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New child health data show state-to-state differences in quality of care

A new government survey reveals children with special health care needs, such as autism, attention deficit hyperactivity disorder and asthma, don't consistently get the care that is federally recommended and that there are vast state-to-state differences. This is the first time standardized data at the national and state level has been available to the media and families in an easily accessible way.

"Parents of children with special health care needs often have obstacles in getting the information they need," said Christina Bethell, Ph.D., director of the Data Resource Center and associate professor of pediatrics in the Oregon Health & Science University School of Medicine. "The Maternal and Child Health Bureau, which designed and sponsored this survey, is committed to making this data available to the public, parents and media through the Data Resource Center, where you can find specific information about how your state fares in an easy-to-use Web site."

The survey is especially significant because it finds that more than 10 million American children have a special health care need -- that amounts to one in five households with children younger than 18. While states perform well in specific areas, no state is providing all of the recommended care to the majority of their children with special health care needs.

These differences found between states are cause for concern. For instance, in Kansas, just 28 percent of children younger than 12 with special health needs receive care that meets all five of the performance measures recommended by the federal government. By contrast, in Montana, only 13 percent of children with special health care needs meet all five of these measures. For adolescents, the best-performing state was New Hampshire and the worst was Mississippi.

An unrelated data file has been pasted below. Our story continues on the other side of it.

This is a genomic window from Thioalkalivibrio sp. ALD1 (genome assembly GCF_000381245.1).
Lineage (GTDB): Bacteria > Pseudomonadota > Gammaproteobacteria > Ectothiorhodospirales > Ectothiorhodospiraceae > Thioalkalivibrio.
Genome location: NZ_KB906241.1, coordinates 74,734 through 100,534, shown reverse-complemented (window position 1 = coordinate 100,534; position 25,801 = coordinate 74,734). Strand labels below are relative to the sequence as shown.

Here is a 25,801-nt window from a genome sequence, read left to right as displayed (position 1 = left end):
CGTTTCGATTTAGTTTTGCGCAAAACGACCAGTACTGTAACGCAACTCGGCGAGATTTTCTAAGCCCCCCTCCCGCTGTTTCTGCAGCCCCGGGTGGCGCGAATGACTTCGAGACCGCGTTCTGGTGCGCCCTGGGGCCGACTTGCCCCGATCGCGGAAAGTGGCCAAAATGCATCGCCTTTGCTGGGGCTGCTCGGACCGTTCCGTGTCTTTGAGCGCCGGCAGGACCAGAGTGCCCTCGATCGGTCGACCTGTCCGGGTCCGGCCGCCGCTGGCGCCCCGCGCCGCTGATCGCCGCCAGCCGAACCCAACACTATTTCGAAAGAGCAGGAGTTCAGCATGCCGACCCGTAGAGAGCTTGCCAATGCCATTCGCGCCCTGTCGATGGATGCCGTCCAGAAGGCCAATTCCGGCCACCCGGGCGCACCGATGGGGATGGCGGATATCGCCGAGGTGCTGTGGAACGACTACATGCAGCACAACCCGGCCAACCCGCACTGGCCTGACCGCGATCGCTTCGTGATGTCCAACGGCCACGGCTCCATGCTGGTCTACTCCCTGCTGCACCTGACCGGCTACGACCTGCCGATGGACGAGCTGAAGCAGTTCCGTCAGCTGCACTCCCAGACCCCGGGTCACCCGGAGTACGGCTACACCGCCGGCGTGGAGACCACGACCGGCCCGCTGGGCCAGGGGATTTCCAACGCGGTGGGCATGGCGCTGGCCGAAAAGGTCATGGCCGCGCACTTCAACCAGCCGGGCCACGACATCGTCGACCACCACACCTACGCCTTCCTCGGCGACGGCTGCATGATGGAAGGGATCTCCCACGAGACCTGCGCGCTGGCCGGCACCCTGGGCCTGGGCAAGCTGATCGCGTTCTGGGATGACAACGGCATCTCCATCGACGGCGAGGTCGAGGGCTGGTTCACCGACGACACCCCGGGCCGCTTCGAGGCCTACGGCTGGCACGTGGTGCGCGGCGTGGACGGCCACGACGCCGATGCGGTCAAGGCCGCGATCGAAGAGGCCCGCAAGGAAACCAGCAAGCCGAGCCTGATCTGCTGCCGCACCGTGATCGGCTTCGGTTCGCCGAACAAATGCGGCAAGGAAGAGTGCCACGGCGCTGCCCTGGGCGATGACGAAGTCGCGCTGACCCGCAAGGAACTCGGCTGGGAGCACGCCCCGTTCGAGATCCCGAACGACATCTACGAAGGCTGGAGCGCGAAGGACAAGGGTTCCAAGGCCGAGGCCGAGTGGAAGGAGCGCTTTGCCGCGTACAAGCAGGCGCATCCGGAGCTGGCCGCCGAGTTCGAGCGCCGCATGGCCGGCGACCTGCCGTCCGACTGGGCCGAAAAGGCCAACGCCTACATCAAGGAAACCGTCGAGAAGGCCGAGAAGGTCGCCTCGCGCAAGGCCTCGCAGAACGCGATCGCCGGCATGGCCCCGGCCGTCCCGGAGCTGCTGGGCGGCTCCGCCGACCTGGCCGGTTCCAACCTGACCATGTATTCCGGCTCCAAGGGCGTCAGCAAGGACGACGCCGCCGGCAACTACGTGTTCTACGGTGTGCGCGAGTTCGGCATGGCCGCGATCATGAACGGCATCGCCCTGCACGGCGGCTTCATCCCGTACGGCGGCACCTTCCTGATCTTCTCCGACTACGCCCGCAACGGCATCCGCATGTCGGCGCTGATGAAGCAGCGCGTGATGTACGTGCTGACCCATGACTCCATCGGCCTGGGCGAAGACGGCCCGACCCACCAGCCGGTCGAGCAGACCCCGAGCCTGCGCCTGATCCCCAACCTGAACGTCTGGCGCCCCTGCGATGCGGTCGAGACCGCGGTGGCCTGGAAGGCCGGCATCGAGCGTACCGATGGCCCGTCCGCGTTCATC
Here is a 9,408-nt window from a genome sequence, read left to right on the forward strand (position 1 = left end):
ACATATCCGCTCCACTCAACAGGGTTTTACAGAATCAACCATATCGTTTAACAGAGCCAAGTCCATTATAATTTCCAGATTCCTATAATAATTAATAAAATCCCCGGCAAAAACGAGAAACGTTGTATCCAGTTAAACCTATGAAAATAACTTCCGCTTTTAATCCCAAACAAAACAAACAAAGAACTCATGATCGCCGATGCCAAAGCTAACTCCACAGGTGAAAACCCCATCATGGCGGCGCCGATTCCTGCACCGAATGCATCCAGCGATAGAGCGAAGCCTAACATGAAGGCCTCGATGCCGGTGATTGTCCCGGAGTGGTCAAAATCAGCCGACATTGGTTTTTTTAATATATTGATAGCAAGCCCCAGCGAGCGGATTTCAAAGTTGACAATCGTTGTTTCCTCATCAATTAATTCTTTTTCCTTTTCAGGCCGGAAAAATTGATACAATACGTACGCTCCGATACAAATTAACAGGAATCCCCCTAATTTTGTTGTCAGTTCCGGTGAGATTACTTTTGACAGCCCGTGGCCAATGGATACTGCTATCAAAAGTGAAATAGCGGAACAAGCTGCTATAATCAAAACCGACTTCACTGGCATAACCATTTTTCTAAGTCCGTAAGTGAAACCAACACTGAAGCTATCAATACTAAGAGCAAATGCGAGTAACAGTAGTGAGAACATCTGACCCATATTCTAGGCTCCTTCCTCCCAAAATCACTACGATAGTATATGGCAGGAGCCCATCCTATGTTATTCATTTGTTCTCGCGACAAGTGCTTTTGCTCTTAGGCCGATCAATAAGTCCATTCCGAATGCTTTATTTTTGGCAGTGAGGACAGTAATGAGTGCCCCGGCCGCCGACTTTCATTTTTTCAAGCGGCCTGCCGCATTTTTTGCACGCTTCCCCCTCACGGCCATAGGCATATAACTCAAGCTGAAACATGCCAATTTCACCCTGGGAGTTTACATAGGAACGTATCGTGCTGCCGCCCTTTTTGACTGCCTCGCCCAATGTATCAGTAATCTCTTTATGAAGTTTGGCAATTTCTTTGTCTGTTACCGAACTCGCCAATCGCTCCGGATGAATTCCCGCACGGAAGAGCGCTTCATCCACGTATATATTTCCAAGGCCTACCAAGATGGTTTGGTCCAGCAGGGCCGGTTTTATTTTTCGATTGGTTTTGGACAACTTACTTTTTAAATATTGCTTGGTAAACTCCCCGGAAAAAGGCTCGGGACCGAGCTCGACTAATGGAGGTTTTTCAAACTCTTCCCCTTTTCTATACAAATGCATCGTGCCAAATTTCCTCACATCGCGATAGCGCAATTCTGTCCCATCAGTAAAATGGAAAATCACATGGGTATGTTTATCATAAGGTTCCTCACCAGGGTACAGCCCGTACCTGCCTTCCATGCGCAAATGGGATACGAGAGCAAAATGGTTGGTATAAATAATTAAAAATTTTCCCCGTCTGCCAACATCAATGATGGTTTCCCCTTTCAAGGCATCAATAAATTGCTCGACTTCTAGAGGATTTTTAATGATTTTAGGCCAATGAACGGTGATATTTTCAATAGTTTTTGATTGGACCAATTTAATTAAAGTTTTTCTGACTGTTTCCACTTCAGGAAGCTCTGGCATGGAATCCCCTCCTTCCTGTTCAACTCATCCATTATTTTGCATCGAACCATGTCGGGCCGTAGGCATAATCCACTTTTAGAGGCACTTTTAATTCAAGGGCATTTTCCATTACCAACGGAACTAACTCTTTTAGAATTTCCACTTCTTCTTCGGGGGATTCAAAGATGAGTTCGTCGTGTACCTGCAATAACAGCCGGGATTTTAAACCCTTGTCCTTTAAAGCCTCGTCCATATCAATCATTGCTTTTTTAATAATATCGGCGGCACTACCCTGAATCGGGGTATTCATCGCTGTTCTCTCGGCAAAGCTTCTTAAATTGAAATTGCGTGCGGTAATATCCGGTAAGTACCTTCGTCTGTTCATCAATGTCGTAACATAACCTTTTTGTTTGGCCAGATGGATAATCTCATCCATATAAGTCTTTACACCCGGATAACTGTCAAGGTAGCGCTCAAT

In addition to state-by-state comparisons, the Data Resource Center Web site housed at OHSU allows media and families to search by other factors such as income or race/ethnicity. The public and others are encouraged to take advantage of the federally funded Data Resource Center for Child and Adolescent Health Web site at

Additional findings of the survey include:

  • While nearly all children with special health care needs have some type of health insurance, 3.3 million are underinsured. The health benefits packages for one-third of currently insured children with special health care needs do not adequately cover needed services or have reasonable co-pays.

  • Only one-third of children with special needs who are Hispanic or who are living below the federal poverty level get coordinated and family-centered care from their health care providers.

  • Out-of-pocket medical costs exceeded $1,000 for 1 in 5 children with special health care needs during 2005-06.

  • Family members of nearly 2.5 million children with special health care needs had to cut back or stopped working because of their childs health conditions.

In the National Survey of Children with Special Health Care Needs, 40,465 families were interviewed, covering an average of 800 or more children with special health care needs younger than 18 in each of the 50 states and the District of Columbia.

To start searching the data in your state, visit:
For more details about how the survey was conducted, visit:
For a fast glimpse of your state's profile, visit:


Contact: Tamara Hargens-Bradley
Oregon Health & Science University

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